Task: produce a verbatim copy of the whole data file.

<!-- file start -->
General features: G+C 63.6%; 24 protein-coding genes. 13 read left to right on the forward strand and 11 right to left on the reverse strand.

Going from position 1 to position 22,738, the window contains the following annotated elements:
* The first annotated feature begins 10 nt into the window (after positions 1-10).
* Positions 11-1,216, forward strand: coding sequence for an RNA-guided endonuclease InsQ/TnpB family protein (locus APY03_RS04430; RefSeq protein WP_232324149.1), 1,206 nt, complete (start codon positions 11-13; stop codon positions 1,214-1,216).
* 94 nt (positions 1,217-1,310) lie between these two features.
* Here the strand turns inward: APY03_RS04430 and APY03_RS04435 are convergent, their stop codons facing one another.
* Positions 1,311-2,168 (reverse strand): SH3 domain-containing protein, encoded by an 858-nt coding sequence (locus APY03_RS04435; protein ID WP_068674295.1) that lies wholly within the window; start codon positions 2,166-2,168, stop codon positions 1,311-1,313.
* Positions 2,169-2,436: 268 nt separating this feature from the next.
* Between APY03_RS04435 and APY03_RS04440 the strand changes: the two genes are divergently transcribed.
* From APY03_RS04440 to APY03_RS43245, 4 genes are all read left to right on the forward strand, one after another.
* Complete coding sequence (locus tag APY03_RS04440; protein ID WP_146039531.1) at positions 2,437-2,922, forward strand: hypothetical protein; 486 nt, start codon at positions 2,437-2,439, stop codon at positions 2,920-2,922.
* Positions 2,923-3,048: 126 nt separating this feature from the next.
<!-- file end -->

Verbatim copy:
General features: G+C 63.6%; 24 protein-coding genes. 13 read left to right on the forward strand and 11 right to left on the reverse strand.

Going from position 1 to position 22,738, the window contains the following annotated elements:
* The first annotated feature begins 10 nt into the window (after positions 1-10).
* Positions 11-1,216, forward strand: coding sequence for an RNA-guided endonuclease InsQ/TnpB family protein (locus APY03_RS04430; RefSeq protein WP_232324149.1), 1,206 nt, complete (start codon positions 11-13; stop codon positions 1,214-1,216).
* 94 nt (positions 1,217-1,310) lie between these two features.
* Here the strand turns inward: APY03_RS04430 and APY03_RS04435 are convergent, their stop codons facing one another.
* Positions 1,311-2,168 (reverse strand): SH3 domain-containing protein, encoded by an 858-nt coding sequence (locus APY03_RS04435; protein ID WP_068674295.1) that lies wholly within the window; start codon positions 2,166-2,168, stop codon positions 1,311-1,313.
* Positions 2,169-2,436: 268 nt separating this feature from the next.
* Between APY03_RS04435 and APY03_RS04440 the strand changes: the two genes are divergently transcribed.
* From APY03_RS04440 to APY03_RS43245, 4 genes are all read left to right on the forward strand, one after another.
* Complete coding sequence (locus tag APY03_RS04440; protein ID WP_146039531.1) at positions 2,437-2,922, forward strand: hypothetical protein; 486 nt, start codon at positions 2,437-2,439, stop codon at positions 2,920-2,922.
* Positions 2,923-3,048: 126 nt separating this feature from the next.